Officials at both Hawthorne and the Illinois Gaming Board (IGB) aren’t sure if consumers will be able to walk into the temporary sportsbook being built out at Hawthorne under the current COVID-19 restrictions.
“In-person registration at tracks would be dependent on whether their proposed methods for having people on property are in compliance with Illinois Racing Board orders and any other orders or guidance from other state agencies in connection with public gatherings,” an IGB spokesperson said.
Racetracks have two regulatory boards to answer to — the Illinois Racing Board and the IGB.
PointsBet, DraftKings next in line to go live?
As of today, the only mobile sports betting live in Illinois is BetRivers, via the Rivers Casino in Des Plaines. Both Rivers Casino and the Argosy, powered by Penn National, opened in March for retail sports betting. But once Hawthorne gets its Master Sports Betting License, it will be one of two venue-operator pairs that require just one more step to take before going live. In order for an operator to go live, it must have a Temporary Operating Permit (or license), the venue must have a Master Sports Betting License, and the venue must be approved for wagering.
Five casinos, including the Casino Queen, which has partnered with DraftKings, currently have licenses, but have not been approved for wagering. Hawthorne would be the first racetrack to be licensed. Operators BetRivers, DraftKings, FanDuel, Penn Sports Interactive, and PointsBet have been awarded Temporary Operating Permits.
— DraftKings at Casino Queen (@DKatCQ) July 24, 2020
From here, DraftKings and PointsBet must now send the Illinois Gaming Board a letter requesting to “commence sports betting.” Here’s how this process is outlined in the IGB’s sports betting regulations:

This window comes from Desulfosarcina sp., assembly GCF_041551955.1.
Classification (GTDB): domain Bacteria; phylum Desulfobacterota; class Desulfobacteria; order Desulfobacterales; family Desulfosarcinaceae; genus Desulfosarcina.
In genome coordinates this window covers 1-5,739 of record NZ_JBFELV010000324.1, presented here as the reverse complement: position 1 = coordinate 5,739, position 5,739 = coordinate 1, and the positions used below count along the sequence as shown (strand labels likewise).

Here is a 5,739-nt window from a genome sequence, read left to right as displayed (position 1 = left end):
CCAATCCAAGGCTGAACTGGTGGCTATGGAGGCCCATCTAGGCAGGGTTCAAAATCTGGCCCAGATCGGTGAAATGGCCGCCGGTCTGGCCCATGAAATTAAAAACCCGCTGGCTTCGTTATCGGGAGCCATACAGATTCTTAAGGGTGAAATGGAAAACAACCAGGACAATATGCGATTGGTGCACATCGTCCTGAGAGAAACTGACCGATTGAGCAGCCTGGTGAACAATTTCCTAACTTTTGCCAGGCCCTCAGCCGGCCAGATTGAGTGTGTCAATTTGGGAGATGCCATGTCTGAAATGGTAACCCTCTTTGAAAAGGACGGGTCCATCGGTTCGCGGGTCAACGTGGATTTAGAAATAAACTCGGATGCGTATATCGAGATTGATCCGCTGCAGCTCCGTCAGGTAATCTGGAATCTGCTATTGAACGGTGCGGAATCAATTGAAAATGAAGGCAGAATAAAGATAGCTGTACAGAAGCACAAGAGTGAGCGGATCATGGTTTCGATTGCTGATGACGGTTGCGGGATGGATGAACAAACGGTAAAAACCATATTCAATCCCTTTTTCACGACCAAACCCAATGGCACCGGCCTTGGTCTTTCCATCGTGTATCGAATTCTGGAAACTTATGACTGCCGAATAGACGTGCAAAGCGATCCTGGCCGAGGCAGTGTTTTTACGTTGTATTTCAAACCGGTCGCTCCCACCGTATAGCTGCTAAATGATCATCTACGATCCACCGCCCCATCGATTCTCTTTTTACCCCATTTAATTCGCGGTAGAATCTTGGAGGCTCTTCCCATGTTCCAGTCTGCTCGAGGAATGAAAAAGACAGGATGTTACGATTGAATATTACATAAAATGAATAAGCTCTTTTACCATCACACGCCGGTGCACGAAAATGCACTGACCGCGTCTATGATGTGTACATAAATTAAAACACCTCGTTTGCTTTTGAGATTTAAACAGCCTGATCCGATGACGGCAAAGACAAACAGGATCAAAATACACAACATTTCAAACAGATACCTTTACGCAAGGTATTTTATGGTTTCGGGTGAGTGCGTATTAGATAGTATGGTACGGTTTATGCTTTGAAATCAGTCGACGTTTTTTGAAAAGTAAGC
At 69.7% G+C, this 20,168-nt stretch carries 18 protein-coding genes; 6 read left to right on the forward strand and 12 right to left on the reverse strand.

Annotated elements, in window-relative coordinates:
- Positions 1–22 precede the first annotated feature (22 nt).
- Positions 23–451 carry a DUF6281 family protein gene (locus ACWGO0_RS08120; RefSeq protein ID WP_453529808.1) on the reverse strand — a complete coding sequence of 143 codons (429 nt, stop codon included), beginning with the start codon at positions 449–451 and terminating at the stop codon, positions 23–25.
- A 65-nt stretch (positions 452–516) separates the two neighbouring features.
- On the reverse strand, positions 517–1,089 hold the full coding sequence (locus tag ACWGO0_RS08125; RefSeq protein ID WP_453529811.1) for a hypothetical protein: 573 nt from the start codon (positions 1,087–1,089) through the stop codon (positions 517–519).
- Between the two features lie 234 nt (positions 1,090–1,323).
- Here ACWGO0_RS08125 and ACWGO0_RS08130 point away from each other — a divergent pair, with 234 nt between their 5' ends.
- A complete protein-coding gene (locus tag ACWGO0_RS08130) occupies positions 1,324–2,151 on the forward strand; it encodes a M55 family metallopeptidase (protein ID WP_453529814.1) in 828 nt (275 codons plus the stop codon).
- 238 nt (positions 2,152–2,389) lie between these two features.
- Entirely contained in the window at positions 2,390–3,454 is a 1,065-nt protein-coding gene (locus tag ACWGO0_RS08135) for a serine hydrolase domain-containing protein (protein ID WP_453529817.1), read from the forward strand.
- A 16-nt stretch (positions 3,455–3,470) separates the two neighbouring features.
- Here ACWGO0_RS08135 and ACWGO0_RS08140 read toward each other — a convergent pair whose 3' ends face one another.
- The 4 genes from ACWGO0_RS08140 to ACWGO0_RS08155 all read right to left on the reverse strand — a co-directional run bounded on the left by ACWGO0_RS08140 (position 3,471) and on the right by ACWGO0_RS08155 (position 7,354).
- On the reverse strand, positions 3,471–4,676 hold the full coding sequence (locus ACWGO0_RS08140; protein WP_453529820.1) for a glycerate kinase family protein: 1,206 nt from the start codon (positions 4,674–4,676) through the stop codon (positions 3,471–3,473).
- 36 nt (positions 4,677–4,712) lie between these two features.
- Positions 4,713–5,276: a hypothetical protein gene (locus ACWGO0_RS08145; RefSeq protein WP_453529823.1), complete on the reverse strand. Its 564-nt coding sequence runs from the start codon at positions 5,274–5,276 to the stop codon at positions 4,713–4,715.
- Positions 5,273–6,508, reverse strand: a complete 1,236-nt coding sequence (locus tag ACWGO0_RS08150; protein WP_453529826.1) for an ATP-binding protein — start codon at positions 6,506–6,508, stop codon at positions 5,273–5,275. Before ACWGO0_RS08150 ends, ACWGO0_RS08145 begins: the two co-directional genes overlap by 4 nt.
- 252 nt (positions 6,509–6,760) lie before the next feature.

A master sports wagering licensee may request that the Administrator grant provisionary approval to commence sports wagering while the licensee is not fully compliant with the Act and this Part. The request must be in writing, and include the following:
1) An itemized description of the provisions of the Act or this Part with which the licensee is not in compliance;
2) A detailed explanation of the licensee’s plans to come into compliance with each provision identified under subsection (d)(1), including dates certain by which compliance will occur; and
3) A description of what steps the licensee shall take to minimize the risks to the integrity of the sports wagering operation during the period of time in which the licensee is not in compliance
Operators drive process to go live
PointsBet can’t send the letter until Hawthorne gets its approval on Thursday, and it appears that DraftKings, which was awarded its Temporary Operating Permit on July 17, has yet to submit a request. Casino Queen got its Master Sports Betting license on June 11.